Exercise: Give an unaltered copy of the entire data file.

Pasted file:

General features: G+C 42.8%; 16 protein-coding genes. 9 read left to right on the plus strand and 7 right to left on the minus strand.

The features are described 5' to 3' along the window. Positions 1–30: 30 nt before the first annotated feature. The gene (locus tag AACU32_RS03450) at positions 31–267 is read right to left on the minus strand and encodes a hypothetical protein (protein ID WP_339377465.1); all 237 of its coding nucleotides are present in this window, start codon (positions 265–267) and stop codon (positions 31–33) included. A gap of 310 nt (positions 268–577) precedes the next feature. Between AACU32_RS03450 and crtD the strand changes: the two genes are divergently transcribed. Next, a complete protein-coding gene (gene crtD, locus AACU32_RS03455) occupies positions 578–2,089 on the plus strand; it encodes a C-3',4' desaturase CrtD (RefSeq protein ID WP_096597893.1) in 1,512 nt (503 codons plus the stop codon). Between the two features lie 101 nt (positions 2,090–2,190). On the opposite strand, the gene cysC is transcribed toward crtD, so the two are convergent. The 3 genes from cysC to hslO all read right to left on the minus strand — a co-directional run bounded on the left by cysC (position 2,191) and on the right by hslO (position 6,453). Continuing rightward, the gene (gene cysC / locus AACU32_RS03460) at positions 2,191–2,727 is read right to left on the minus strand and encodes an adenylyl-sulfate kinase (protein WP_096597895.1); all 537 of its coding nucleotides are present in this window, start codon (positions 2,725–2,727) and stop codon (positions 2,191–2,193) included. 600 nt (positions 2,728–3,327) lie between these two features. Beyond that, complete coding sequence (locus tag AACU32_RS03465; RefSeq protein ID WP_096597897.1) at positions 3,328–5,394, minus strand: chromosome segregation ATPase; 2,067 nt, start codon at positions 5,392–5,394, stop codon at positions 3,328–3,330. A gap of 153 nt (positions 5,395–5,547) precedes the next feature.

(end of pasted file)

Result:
General features: G+C 42.8%; 16 protein-coding genes. 9 read left to right on the plus strand and 7 right to left on the minus strand.

The features are described 5' to 3' along the window. Positions 1–30: 30 nt before the first annotated feature. The gene (locus tag AACU32_RS03450) at positions 31–267 is read right to left on the minus strand and encodes a hypothetical protein (protein ID WP_339377465.1); all 237 of its coding nucleotides are present in this window, start codon (positions 265–267) and stop codon (positions 31–33) included. A gap of 310 nt (positions 268–577) precedes the next feature. Between AACU32_RS03450 and crtD the strand changes: the two genes are divergently transcribed. Next, a complete protein-coding gene (gene crtD, locus AACU32_RS03455) occupies positions 578–2,089 on the plus strand; it encodes a C-3',4' desaturase CrtD (RefSeq protein ID WP_096597893.1) in 1,512 nt (503 codons plus the stop codon). Between the two features lie 101 nt (positions 2,090–2,190). On the opposite strand, the gene cysC is transcribed toward crtD, so the two are convergent. The 3 genes from cysC to hslO all read right to left on the minus strand — a co-directional run bounded on the left by cysC (position 2,191) and on the right by hslO (position 6,453). Continuing rightward, the gene (gene cysC / locus AACU32_RS03460) at positions 2,191–2,727 is read right to left on the minus strand and encodes an adenylyl-sulfate kinase (protein WP_096597895.1); all 537 of its coding nucleotides are present in this window, start codon (positions 2,725–2,727) and stop codon (positions 2,191–2,193) included. 600 nt (positions 2,728–3,327) lie between these two features. Beyond that, complete coding sequence (locus tag AACU32_RS03465; RefSeq protein ID WP_096597897.1) at positions 3,328–5,394, minus strand: chromosome segregation ATPase; 2,067 nt, start codon at positions 5,392–5,394, stop codon at positions 3,328–3,330. A gap of 153 nt (positions 5,395–5,547) precedes the next feature.